Project description:Accumulated evidence suggests that activated pancreatic stellate cells (PSCs) serve as the main source of the extracellular matrix proteins accumulated under the pathological conditions leading to pancreatic fibrosis in chronic pancreatitis (CP). However, little is known about the mechanisms of PSC activation. PSCs have morphologic and functional similarities to hepatic stellate cells, which are activated by hydrogen peroxide-inducible clone-5 (Hic-5), a TGF-?1-induced protein. In this study, we investigated whether Hic-5 activates PSCs, which promote pancreatic fibrosis development in CP. Hic-5-knockout and wild type mice were subjected to caerulein injection to induce CP. Hic-5 expression was strongly upregulated in activated PSCs from human CP tissue and from mouse pancreatic fibrosis in caerulein-induced CP. Hic-5 deficiency significantly attenuated mouse pancreatic fibrosis and PSC activation in the experimental murine CP model. Mechanistically, Hic-5 knock down significantly inhibited the TGF-?/Smad2 signaling pathway, resulting in reduced collagen production and ?-smooth muscle actin expression in the activated PSCs. Taken together, we propose Hic-5 as a potential marker of activated PSCs and a novel therapeutic target in CP treatment.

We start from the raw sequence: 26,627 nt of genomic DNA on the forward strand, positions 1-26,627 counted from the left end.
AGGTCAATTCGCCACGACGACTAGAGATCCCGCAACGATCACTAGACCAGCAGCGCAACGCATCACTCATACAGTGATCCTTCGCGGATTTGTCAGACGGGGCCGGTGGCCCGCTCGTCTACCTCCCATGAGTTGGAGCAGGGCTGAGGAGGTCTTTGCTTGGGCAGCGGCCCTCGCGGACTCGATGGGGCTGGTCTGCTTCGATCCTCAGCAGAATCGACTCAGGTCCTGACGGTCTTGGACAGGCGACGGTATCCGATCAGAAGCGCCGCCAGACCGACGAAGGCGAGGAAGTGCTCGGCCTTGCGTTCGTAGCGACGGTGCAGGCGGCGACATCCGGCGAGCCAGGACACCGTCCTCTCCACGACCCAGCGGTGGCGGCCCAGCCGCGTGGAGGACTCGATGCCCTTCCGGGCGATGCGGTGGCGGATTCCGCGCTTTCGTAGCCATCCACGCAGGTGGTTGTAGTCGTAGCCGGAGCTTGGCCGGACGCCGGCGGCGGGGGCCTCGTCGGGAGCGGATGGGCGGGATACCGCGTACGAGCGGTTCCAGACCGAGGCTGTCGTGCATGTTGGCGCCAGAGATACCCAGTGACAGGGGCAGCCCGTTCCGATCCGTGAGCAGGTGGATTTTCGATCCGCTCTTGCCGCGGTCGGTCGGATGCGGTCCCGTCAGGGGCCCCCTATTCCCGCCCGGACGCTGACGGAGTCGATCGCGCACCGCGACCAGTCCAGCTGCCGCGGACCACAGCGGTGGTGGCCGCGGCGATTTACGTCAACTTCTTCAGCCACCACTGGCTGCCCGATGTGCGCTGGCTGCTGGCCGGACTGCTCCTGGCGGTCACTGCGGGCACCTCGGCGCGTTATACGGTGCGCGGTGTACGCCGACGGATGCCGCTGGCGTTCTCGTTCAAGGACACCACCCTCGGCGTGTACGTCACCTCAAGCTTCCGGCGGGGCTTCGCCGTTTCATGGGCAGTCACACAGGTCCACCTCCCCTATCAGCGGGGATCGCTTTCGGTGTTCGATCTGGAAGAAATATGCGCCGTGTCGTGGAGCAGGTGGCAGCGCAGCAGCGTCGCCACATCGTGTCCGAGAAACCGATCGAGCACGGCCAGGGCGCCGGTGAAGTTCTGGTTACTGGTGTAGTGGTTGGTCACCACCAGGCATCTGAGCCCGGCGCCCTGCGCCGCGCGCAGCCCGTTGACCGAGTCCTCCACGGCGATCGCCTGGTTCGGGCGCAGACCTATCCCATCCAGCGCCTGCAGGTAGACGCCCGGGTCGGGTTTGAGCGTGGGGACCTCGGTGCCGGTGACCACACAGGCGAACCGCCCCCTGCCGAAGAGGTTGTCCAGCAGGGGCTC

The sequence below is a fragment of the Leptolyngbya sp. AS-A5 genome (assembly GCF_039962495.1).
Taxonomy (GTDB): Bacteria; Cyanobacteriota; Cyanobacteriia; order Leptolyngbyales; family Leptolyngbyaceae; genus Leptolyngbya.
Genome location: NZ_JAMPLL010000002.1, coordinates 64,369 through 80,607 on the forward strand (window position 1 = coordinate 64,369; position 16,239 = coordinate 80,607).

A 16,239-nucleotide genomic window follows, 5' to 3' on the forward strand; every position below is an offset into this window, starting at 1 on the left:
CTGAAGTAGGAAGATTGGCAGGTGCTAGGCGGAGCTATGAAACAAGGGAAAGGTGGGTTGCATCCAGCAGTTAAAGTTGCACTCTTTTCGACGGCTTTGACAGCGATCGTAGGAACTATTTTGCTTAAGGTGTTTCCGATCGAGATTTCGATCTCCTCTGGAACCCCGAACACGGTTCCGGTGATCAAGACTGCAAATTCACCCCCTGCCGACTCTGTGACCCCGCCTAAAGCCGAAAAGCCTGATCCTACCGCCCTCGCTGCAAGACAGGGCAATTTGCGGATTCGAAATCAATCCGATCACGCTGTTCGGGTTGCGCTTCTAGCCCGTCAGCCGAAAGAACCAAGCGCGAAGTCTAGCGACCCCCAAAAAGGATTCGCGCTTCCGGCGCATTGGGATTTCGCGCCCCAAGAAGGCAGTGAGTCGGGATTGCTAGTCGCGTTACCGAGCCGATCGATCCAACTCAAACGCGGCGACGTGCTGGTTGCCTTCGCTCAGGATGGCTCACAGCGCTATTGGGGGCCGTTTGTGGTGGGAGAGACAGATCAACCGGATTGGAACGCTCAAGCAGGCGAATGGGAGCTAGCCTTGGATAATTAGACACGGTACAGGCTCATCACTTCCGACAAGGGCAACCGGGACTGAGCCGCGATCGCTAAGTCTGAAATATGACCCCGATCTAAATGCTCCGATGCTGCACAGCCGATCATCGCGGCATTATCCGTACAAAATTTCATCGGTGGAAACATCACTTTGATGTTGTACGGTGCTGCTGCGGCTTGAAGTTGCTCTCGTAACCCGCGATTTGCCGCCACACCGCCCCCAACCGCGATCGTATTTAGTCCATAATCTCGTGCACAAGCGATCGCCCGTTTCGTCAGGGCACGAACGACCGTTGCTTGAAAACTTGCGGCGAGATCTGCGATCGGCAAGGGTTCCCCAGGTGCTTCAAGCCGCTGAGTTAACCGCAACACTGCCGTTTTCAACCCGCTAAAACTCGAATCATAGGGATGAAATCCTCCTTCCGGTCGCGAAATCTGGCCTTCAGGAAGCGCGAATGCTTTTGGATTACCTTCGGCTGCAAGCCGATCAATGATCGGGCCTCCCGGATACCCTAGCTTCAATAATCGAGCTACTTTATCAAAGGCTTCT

Project description:<h4>Background</h4>Liver fibrosis was viewed as a reversible process. The activation of hepatic stellate cells (HSCs) is a key event in the process of liver fibrosis. The induction of senescence of HSCs would accelerate the clearance of the activated HSCs. Previously, we demonstrated that soluble egg antigens (SEA) of Schistosoma japonicum promoted the senescence of HSCs via STAT3/P53/P21 pathway. In this paper, our study was aimed to explore whether there are other signaling pathways in the process of SEA-induced HSCs aging and the underlying effect of SKP2/P27 signal on senescent HSCs.<h4>Methodology/principal findings</h4>Human hepatic stellate cell line, LX-2 cells, were cultured and stimulated with SEA. Western blot and cellular immunofluorescence analysis were performed to determine the expression of senescence-associated protein, such as P27, SKP2 and FoxO3a. Besides, RNA interfering was applied to knockdown the expression of related protein. The senescence of HSCs was determined by senescence-associated ?-gal staining. We found that SEA increased the expression of P27 protein, whereas it inhibited the expression of SKP2 and FoxO3a. Knockdown of P27 as well as overexpression of SKP2 both suppressed the SEA-induced senescence of HSCs. In addition, the nuclear translocation of FoxO3a from the nucleus to the cytoplasm was induced by SEA stimulation.<h4>Conclusions/significance</h4>The present study demonstrates that SEA promotes HSCs senescence through the FoxO3a/SKP2/P27 pathway.